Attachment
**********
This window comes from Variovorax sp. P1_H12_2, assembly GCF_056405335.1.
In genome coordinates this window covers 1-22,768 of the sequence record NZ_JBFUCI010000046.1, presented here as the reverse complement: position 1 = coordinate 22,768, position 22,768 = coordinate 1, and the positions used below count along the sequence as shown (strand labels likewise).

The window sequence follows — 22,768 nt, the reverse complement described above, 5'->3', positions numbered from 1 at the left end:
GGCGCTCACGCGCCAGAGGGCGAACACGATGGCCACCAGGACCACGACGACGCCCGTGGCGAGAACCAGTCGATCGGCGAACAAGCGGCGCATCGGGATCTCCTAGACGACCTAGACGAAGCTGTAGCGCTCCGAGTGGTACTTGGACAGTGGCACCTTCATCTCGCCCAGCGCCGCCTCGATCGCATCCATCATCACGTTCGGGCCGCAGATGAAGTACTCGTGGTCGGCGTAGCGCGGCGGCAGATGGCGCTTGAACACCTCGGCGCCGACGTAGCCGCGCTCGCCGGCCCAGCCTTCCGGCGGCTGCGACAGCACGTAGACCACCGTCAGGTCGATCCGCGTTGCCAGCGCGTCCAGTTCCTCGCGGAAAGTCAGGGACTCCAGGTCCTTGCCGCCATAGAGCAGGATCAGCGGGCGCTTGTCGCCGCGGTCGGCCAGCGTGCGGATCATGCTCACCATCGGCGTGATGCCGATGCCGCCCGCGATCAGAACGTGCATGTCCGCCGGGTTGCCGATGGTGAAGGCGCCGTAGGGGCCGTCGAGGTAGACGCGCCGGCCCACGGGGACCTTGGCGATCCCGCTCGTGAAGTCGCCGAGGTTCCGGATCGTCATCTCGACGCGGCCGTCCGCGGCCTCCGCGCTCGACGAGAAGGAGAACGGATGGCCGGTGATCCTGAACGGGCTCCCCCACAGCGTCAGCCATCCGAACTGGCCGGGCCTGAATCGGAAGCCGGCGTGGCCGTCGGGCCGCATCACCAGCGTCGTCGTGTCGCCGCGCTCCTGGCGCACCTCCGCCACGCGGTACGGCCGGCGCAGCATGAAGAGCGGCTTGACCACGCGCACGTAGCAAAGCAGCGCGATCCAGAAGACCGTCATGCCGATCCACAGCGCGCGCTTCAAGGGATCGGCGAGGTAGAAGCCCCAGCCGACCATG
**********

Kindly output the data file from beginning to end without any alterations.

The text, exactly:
This window comes from Variovorax sp. P1_H12_2, assembly GCF_056405335.1.
In genome coordinates this window covers 1-22,768 of the sequence record NZ_JBFUCI010000046.1, presented here as the reverse complement: position 1 = coordinate 22,768, position 22,768 = coordinate 1, and the positions used below count along the sequence as shown (strand labels likewise).

The window sequence follows — 22,768 nt, the reverse complement described above, 5'->3', positions numbered from 1 at the left end:
GGCGCTCACGCGCCAGAGGGCGAACACGATGGCCACCAGGACCACGACGACGCCCGTGGCGAGAACCAGTCGATCGGCGAACAAGCGGCGCATCGGGATCTCCTAGACGACCTAGACGAAGCTGTAGCGCTCCGAGTGGTACTTGGACAGTGGCACCTTCATCTCGCCCAGCGCCGCCTCGATCGCATCCATCATCACGTTCGGGCCGCAGATGAAGTACTCGTGGTCGGCGTAGCGCGGCGGCAGATGGCGCTTGAACACCTCGGCGCCGACGTAGCCGCGCTCGCCGGCCCAGCCTTCCGGCGGCTGCGACAGCACGTAGACCACCGTCAGGTCGATCCGCGTTGCCAGCGCGTCCAGTTCCTCGCGGAAAGTCAGGGACTCCAGGTCCTTGCCGCCATAGAGCAGGATCAGCGGGCGCTTGTCGCCGCGGTCGGCCAGCGTGCGGATCATGCTCACCATCGGCGTGATGCCGATGCCGCCCGCGATCAGAACGTGCATGTCCGCCGGGTTGCCGATGGTGAAGGCGCCGTAGGGGCCGTCGAGGTAGACGCGCCGGCCCACGGGGACCTTGGCGATCCCGCTCGTGAAGTCGCCGAGGTTCCGGATCGTCATCTCGACGCGGCCGTCCGCGGCCTCCGCGCTCGACGAGAAGGAGAACGGATGGCCGGTGATCCTGAACGGGCTCCCCCACAGCGTCAGCCATCCGAACTGGCCGGGCCTGAATCGGAAGCCGGCGTGGCCGTCGGGCCGCATCACCAGCGTCGTCGTGTCGCCGCGCTCCTGGCGCACCTCCGCCACGCGGTACGGCCGGCGCAGCATGAAGAGCGGCTTGACCACGCGCACGTAGCAAAGCAGCGCGATCCAGAAGACCGTCATGCCGATCCACAGCGCGCGCTTCAAGGGATCGGCGAGGTAGAAGCCCCAGCCGACCATG